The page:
What is cholecystitis?

Cholecystitis is an inflammation of the gallbladder, a small organ located beneath the liver that stores bile, a fluid liver producer to digest fats. This condition is often caused by gallstones blocking the two common bile duct/s leading out of the gallbladder, leading to bile buildup and inflammation. However, cholecystitis can also occur from bile duct problems, tumors, or infections—even without gallstones.

Check out our resources for a comprehensive nursing care plan template for cholecystitis.


There are several types of cholecystitis, including:

  • Acute cholecystitis: This sudden inflammation, often resulting from gallstones blocking the cystic duct, includes a specific condition known as acute calculous cholecystitis—where the presence of gallstones directly causes the inflammation. Special considerations are required for patients with ACC, as they may experience more severe symptoms and complications.
  • Chronic cholecystitis: This form results from repeated episodes of acute cholecystitis or long-term gallbladder inflammation. It can lead to a thickened gallbladder wall and decreased function over time.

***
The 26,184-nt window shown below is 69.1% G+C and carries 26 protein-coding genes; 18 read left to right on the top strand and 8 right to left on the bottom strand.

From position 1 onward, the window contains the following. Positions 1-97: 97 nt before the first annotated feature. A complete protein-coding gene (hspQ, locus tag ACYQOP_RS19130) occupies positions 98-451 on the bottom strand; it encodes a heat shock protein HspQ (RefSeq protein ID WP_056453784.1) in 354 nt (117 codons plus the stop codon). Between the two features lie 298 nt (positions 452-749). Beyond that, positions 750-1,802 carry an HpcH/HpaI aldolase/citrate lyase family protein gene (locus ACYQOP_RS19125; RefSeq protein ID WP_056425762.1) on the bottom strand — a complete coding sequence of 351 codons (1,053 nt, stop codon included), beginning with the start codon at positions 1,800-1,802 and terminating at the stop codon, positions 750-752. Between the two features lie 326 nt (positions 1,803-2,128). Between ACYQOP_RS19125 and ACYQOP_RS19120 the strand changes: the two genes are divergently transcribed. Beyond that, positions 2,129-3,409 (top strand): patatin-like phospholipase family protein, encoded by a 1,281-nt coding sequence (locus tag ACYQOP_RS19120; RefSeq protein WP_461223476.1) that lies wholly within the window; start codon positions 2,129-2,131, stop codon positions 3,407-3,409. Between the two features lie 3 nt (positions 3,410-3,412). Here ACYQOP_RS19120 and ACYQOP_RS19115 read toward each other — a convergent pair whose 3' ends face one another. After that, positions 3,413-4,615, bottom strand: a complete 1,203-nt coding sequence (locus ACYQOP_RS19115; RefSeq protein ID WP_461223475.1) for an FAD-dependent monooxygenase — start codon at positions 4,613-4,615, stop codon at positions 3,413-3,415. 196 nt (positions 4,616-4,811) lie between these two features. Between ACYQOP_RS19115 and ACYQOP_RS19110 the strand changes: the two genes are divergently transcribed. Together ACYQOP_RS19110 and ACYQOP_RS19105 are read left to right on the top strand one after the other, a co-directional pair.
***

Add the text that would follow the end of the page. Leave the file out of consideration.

• Acalculous cholecystitis: This type occurs without gallstones and is less common. It can happen in critically ill patients, often due to decreased blood flow or infection, and tends to be more severe.

Each type of cholecystitis has its treatment approach, ranging from medication and lifestyle changes to surgical removal of the gallbladder.

Printable Cholecystitis Treatment Guidelines

Download this Cholecystitis Treatment Guidelines to inform evidence-based interventions and optimize management strategies, improving patient outcomes and quality of care in gastroenterology practice.

Diagnosing cholecystitis

Diagnosing cholecystitis involves a complete clinical examination to confirm inflammation of the gallbladder. "As no feature has sufficient diagnostic power to establish or exclude the diagnosis of ACC, it is recommended not to rely on a single clinical or laboratory finding." (Pisano, 2020)

Healthcare providers typically begin with a detailed discussion of your medical history, focusing on your symptoms. A physical exam will then assess for abdominal tenderness, particularly in the upper right quadrant where the gallbladder is located.

Blood tests are another crucial step. These tests check for elevated white blood cell counts, indicating infection or inflammation. However, the most definitive diagnostic tool lies in imaging studies.